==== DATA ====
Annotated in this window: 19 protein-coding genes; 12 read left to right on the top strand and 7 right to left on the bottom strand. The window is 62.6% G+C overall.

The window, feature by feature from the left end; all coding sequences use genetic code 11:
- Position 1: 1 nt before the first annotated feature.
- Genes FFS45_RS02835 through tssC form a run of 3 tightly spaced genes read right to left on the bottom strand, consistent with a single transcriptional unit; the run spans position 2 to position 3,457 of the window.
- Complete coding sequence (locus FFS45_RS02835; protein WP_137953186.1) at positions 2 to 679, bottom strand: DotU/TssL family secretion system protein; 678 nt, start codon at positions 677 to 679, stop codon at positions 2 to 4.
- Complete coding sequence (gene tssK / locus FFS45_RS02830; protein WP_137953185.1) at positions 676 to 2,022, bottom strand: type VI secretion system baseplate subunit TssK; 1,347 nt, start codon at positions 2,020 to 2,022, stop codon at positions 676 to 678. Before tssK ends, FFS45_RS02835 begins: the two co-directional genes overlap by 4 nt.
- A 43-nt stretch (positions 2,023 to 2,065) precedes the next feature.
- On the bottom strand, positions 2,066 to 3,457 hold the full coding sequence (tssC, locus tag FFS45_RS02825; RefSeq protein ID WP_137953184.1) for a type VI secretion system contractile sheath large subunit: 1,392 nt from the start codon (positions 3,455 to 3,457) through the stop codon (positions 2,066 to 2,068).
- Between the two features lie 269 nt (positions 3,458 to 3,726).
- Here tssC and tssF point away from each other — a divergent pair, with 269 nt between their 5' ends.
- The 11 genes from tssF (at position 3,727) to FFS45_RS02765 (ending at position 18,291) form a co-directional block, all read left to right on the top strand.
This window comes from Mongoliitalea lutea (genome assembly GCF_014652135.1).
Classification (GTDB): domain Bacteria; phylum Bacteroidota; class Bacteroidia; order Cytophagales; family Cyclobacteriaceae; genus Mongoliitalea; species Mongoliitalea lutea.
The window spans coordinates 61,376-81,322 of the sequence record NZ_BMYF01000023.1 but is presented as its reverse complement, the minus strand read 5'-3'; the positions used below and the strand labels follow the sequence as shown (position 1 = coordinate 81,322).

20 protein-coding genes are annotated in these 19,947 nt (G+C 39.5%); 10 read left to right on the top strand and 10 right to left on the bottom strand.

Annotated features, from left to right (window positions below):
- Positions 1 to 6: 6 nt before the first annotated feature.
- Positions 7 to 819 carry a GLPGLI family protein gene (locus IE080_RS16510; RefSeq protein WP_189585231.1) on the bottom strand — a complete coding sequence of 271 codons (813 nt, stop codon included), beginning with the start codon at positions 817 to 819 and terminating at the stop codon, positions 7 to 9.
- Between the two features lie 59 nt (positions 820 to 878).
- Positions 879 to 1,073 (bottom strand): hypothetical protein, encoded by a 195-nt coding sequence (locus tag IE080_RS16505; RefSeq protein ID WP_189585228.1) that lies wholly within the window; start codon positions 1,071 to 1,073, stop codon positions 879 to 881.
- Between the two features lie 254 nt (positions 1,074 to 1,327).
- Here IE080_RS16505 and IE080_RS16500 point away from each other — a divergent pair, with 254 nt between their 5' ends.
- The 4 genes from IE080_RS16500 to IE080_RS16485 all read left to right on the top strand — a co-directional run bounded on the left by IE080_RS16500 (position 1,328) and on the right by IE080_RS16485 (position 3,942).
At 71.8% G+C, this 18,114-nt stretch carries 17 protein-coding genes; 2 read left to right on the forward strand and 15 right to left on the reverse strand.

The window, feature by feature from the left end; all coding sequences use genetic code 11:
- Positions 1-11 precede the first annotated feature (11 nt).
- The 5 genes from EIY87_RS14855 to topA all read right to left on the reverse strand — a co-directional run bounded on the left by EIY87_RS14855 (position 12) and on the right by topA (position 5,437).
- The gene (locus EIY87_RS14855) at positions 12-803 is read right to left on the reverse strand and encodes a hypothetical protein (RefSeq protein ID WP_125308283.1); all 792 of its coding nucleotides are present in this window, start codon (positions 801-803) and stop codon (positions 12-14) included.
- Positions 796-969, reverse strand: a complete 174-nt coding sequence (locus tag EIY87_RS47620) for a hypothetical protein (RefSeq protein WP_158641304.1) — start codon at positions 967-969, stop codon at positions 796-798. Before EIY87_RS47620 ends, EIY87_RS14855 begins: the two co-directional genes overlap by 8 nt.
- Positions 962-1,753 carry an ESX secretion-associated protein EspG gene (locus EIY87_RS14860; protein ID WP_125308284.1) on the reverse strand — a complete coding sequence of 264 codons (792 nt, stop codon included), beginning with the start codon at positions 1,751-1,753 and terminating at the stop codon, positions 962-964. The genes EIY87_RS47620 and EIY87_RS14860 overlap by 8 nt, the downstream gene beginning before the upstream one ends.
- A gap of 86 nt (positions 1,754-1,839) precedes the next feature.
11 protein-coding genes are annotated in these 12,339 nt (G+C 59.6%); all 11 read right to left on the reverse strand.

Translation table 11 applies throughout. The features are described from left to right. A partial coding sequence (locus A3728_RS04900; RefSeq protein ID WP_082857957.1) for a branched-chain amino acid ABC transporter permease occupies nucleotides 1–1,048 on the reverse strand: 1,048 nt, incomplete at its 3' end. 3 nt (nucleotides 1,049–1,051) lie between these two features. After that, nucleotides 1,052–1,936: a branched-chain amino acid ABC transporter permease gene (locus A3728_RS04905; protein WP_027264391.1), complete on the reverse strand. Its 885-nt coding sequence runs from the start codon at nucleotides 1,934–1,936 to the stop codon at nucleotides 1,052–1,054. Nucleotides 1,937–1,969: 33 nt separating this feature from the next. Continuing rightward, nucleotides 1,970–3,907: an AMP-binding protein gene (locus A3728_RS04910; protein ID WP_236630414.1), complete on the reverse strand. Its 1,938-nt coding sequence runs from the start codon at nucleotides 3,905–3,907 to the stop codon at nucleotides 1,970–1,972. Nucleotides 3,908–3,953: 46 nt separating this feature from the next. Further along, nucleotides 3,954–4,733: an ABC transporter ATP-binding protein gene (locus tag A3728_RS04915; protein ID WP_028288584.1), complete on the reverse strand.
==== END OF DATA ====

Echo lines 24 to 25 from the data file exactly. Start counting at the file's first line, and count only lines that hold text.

At 71.8% G+C, this 18,114-nt stretch carries 17 protein-coding genes; 2 read left to right on the forward strand and 15 right to left on the reverse strand.

The window, feature by feature from the left end; all coding sequences use genetic code 11: